STRAIN ANALYSIS

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STRAIN ANALYSIS

Attribution Non-Commercial (BY-NC)

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You are on page 1of 6

Rosette

Jonathan Merritt

June 15, 2009

This document briey describes a set of equations which can be used to re-

cover principal strains from measurements taken with a 45

strain gauge

rosette.

1 Recovery of Principal Strains

Benham et al. (1996) provide equations for a 45

Chapter 11 Stress and Strain Transformations. Figure 1 shows a congu-

ration of planar principal strains and a rosette at a test site. Planar principal

strains

1

and

2

exist at the test point, and are named so that

1

>

2

. Thus,

1

is the more tensile of the strain components and

2

is the more compressive.

The gauge is placed at the test site so that its

l

gauge is rotated by angle

anticlockwise from the

1

direction. Angle is dened as the anticlockwise

rotation from the central gauge to the

2

direction.

Following Benham et al. (1996), we can then use the following equations to

1

Figure 1: 45

principal compressive strains are

1

and

2

, such that

1

>

2

. The strain

gauges of the rosette are aligned so that they measure normal strains

l

,

m

and

n

, and are each separated by 45

. The axis of

l

is rotated by an angle

of anticlockwise from the principal tensile strain

1

. Angle is dened as

the anticlockwise rotation from the central gauge to the

2

direction. This is

a modication of Fig 11.23 from Benham et al. (1996).

2

recover principal strains and the angle in this conguration

1

=

1

2

(

l

+

n

) +

2

2

_

(

l

m

)

2

+ (

m

n

)

2

(1)

2

=

1

2

(

l

+

n

)

2

2

_

(

l

m

)

2

+ (

m

n

)

2

(2)

=

1

2

atan2

_

2

m

n

_

(3)

In these equations, the atan2 function is the two-argument arctangent func-

tion which may be found in numerous computation libraries. atan2 is dened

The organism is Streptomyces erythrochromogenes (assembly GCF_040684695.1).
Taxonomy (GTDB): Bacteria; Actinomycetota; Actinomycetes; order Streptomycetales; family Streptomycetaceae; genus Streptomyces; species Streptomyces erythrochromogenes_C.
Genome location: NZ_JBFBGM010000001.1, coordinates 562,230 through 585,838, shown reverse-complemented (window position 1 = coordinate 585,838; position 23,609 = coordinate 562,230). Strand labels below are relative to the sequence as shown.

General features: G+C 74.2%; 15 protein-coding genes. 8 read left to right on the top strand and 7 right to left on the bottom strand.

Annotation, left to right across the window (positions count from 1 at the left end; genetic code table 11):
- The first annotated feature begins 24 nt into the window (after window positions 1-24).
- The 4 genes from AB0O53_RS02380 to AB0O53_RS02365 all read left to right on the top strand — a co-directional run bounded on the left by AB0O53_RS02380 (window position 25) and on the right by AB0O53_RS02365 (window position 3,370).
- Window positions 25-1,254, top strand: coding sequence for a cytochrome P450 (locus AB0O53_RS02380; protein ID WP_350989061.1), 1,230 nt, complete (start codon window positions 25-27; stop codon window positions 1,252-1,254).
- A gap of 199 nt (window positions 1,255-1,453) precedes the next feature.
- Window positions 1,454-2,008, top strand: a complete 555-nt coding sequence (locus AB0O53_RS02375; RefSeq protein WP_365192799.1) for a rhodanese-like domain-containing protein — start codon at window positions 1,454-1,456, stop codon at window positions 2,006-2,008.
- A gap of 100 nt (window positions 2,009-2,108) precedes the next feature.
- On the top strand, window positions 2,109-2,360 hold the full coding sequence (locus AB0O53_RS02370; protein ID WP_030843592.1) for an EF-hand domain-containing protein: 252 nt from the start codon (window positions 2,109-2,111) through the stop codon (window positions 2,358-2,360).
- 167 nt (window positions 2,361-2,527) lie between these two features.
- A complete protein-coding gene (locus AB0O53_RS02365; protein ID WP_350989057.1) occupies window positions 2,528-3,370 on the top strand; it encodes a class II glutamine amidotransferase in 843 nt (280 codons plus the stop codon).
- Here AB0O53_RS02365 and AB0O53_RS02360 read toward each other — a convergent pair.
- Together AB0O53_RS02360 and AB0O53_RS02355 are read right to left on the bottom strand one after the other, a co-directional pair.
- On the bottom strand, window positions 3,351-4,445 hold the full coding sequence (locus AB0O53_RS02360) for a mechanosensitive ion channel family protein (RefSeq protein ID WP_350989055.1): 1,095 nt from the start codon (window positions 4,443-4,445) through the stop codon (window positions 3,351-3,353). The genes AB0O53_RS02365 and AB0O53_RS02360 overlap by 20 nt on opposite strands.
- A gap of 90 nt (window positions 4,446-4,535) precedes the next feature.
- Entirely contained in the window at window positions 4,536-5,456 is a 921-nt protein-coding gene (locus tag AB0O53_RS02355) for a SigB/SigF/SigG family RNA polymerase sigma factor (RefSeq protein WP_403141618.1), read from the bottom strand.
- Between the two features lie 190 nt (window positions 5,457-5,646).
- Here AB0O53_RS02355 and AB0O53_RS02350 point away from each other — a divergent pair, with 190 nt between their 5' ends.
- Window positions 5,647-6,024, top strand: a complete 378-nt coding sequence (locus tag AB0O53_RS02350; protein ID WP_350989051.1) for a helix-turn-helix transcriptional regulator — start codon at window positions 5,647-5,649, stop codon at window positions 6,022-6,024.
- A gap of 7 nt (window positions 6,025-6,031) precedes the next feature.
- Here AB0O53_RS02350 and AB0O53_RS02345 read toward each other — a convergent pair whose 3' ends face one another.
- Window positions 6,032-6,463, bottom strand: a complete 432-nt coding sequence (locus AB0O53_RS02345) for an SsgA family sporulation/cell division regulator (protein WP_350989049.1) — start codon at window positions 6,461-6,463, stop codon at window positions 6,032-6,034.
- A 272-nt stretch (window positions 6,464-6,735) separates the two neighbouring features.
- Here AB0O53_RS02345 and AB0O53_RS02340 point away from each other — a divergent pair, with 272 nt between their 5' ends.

as follows

atan2 (y/x) =

_

_

sign(y) arctan(y/x) if x > 0

sign(y) (/2) if x = 0

sign(y) ( arctan (y/x)) if x < 0

(4)

in which the sign function returns the sign of its argument, arctan is the

single-argument arctangent, and

atan2 (0/x) =

_

_

0 if x > 0

undened if x = 0

if x < 0

(5)

Equations 13 have been modied to use the atan2 function, but otherwise

are identical to those given by Benham et al. (1996). The recovered angle,

, is of particular interest. The use of atan2 results in the domain of being

[/2, /2], or the right-half plane. In these equations, always indicates

the angle of the

1

axis, and never the

2

axis.

The relationship between and is

+ +

4

=

2

(6)

=

4

(7)

Hence

=

4

+

1

2

atan2

_

2

m

n

_

(8)

3

2 Transformation fromPrincipal Strains to Gauge

Strains

In order to check the values obtained from Equations 1, 2 and 8, it is useful

to be able to reconstruct the individual gauge strains (

l

,

m

and

n

) from the

principal strains and angle relative to the central gauge (

1

,

2

and ). In

general, strains transform as second-order tensors

= R

1

R (9)

where is the strain tensor before rotation

=

_

_

x

xy

xy

y

_

_

(10)

=

_

_

xy

xy

y

_

_

(11)

R is a rotation matrix, rotating clockwise by an angle

R =

_

_

cos sin

sin cos

_

_

(12)

and R

1

is the inverse rotation matrix

R

1

=

_

_

cos sin

sin cos

_

_

(13)

The tensor shear strain,

xy

, is related to the Engineering shear strain,

xy

, as

xy

= 2

xy

(14)

Expanding Equation 9 gives the equation for rotating a planar strain

_

xy

_

_

=

_

_

cos

2

sin

2

sin cos

sin

2

cos

2

sin cos

sin 2 sin 2 cos 2

_

_

_

xy

_

_

(15)

4

Using Equation 15, and realizing that for the principal strain state,

xy

= 0,

the following equations can be derived, relating gauge strains to principal

strains and the angle

m

=

1

sin

2

+

2

cos

2

(16)

n

=

1

sin

2

_

4

_

+

2

cos

2

_

4

_

(17)

l

=

1

sin

2

_

+

4

_

+

2

cos

2

_

+

4

_

(18)

These equations can be used to check the results of Equations 1, 2 and 8,

by taking the principal strains (

1

and

2

), and the strain angle , and trans-

forming back to the gauge strain values (

l

,

m

and

n

).

3 Example

Consider three gauge values as follows

l

= 127.7 (19)

m

= 960.8 (20)

n

= 572.3 (21)

Using Equations 1 and 2, we can obtain principal strains as follows

1

=

1

2

(127.7 572.3) +

2

2

_

(127.7 + 960.8)

2

+ (960.8 + 572.3)

2

= 300

2

=

1

2

(127.7 572.3)

2

2

_

(127.7 + 960.8)

2

+ (960.8 + 572.3)

2

= 1000

(22)

Using Equation 8, we can obtain the angle as follows

=

4

+

1

2

atan2

_

2 (960.8) + 127.7 + 572.3

127.7 + 572.3

_

= 10

(23)

5

Now, having obtained the principal strains and the angle , we can trans-

form these back to the original strain gauge values in order to check the

calculations

m

= 300 sin

2

(10

) 1000 cos

2

(10

)

= 960.8

n

= 300 sin

2

(45

10

) 1000 cos

2

(45

10

)

= 572.3

l

= 300 sin

2

(45

+ 10

) 1000 cos

2

(45

+ 10

)

= 127.7

(24)

References

Benham, P. P., Crawford, R. J. and Armstrong, C. G. (1996) Mechanics of

Engineering Materials (2nd ed) Addison Wesley Longman Ltd.

6

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